For more information on gender nonbinarism, see Nonbinary.org (link to main site).

***

(Image Credit: Cyril Rolando)

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13 Comments

  1. I can relate to almost everything here. The main difference being that I did always want to have children other than right around puberty when I was all, “what the hell is this? I’d rather just adopt and avoid all this BS!”

    But yep, pretty much all the rest of it. Feeling hijacked against my will. Not being ready. Being 11 when I started bleeding. The hip stretch marks from growth spurts (I actually didn’t get stretch marks from any of my pregnancies – despite having gigantic babies – just from puberty). The not particularly identifying as female (still don’t ID as “woman” – seems like such a foreign word when applied to me), but rather coming to a (sometimes uneasy) truce with my body after the hormones settled.

    I’m not certain whether I’m nonbinary, but that’s a possibility I haven’t yet ruled out.

    Liked by 1 person

    1. Thank you Mamautistic! 😊. It certainly sounds like nonbinary to me, although I say that with caution from my end, because only you can speak for you. 😊. I just looked up the definition and nodded vigorously and thought, “Yep! That…would be me.” lol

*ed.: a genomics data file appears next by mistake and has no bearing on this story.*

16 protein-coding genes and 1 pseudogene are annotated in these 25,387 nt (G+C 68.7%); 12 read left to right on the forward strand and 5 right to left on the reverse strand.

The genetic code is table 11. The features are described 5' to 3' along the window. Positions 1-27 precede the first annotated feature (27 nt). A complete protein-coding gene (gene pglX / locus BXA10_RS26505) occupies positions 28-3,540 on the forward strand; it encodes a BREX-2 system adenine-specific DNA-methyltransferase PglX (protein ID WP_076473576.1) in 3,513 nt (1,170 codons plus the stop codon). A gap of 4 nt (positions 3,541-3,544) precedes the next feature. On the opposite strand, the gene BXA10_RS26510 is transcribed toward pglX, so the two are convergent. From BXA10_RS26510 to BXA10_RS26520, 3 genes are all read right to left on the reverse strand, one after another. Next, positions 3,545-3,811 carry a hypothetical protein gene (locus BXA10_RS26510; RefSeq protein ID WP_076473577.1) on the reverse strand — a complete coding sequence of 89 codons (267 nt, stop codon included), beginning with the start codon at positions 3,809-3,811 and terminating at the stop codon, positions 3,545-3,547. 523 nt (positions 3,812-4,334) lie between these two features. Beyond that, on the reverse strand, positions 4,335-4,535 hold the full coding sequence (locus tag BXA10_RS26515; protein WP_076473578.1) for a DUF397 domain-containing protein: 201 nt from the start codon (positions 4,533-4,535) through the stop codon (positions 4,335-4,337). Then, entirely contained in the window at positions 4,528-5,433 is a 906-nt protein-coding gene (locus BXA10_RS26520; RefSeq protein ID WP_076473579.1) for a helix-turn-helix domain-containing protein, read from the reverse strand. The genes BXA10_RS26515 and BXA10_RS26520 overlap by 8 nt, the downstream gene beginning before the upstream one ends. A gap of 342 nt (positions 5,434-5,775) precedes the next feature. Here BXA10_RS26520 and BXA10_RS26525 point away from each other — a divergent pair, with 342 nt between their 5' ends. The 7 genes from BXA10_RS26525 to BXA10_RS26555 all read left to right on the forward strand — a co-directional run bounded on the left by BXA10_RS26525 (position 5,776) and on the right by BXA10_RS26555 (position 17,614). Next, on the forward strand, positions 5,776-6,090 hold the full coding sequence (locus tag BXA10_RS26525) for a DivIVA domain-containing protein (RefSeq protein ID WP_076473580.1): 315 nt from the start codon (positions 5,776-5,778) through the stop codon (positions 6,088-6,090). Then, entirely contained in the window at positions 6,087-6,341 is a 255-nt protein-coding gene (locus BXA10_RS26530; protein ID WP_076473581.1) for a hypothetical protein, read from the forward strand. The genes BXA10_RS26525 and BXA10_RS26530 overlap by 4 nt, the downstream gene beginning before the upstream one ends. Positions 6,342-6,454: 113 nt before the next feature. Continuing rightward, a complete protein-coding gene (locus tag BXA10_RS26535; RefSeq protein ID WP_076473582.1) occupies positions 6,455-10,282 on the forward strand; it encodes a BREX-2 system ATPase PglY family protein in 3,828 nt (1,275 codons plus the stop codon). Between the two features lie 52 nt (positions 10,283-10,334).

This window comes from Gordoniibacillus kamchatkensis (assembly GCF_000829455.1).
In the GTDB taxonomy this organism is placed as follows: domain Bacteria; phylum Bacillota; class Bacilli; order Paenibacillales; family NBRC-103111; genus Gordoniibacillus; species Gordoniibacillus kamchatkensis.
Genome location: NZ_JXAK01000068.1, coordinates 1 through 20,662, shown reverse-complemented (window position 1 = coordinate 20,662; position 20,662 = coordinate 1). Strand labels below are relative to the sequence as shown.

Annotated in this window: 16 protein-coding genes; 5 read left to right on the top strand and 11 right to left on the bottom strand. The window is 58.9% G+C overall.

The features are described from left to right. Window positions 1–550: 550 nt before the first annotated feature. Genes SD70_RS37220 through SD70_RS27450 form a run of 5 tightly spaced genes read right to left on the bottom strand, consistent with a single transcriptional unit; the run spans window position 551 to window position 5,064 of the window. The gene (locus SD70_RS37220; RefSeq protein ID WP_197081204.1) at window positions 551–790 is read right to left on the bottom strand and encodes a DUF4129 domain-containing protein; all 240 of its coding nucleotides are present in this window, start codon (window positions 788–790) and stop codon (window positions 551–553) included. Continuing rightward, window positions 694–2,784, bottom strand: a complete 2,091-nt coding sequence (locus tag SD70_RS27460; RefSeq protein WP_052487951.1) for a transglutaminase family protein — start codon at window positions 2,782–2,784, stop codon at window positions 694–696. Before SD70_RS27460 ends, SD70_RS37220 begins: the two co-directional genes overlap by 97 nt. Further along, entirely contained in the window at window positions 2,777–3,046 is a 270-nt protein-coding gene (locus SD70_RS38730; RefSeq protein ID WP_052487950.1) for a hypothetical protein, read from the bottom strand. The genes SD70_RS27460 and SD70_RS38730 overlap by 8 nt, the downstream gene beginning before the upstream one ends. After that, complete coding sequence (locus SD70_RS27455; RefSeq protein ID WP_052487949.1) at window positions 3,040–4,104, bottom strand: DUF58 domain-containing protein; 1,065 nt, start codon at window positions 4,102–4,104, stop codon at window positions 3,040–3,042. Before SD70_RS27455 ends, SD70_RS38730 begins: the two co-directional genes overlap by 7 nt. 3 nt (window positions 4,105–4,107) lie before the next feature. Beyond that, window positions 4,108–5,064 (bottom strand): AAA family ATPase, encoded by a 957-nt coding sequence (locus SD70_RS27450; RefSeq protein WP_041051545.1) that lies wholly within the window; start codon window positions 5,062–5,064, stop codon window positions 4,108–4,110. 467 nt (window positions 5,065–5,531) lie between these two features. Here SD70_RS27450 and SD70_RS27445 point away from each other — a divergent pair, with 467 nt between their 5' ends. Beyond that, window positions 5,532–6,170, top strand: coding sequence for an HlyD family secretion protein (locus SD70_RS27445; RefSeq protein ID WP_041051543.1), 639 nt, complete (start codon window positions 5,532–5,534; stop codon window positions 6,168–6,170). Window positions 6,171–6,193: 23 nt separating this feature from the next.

So very cool to find others who share my experience and truly understand! I used to feel so weird and “wrong”; needless to say, I don’t feel that way anymore ❤️

      Like

  2. I don’t have a diagnosis of autism, I suspect, but I identify with all of this. I was nine when the blood came, and definitely not ready. The worst part was that my mom try to inculcate me the girly stereotypes like my perfect female sister. Time passed, and I don’t know if I’m nonbinary, but definitely I don’t fit in the role of female or male.

    Liked by 1 person

    1. Ugh, I imagine that was very frustrating for you! I’m sorry you had to put up with that. 😞. I wish that all moms could be understanding and respectful of their children and provide encouragement, not judgment ❤️

      Like

  3. I can relate to a lot of this. My mom is also very against gender stereotyping so was very happy for us to play with whatever: Lego, My Little Ponies, even tool sets so we could work ‘with’ my builder dad! And I still can’t see me ever wanting to have children, actually just babies: I have no interest in babies. Teenagers: fine, babies: no! Adoption appeals!
    My experience with puberty is probably the opposite though: I started so late (16) that everything seemed to pass me by and I thought I’d missed out on sexuality all together.
    Sadly, I think your list still describes gender stereotypes for most (NT) people I come across. But I would LOVE to drive a truck 😄

    Liked by 1 person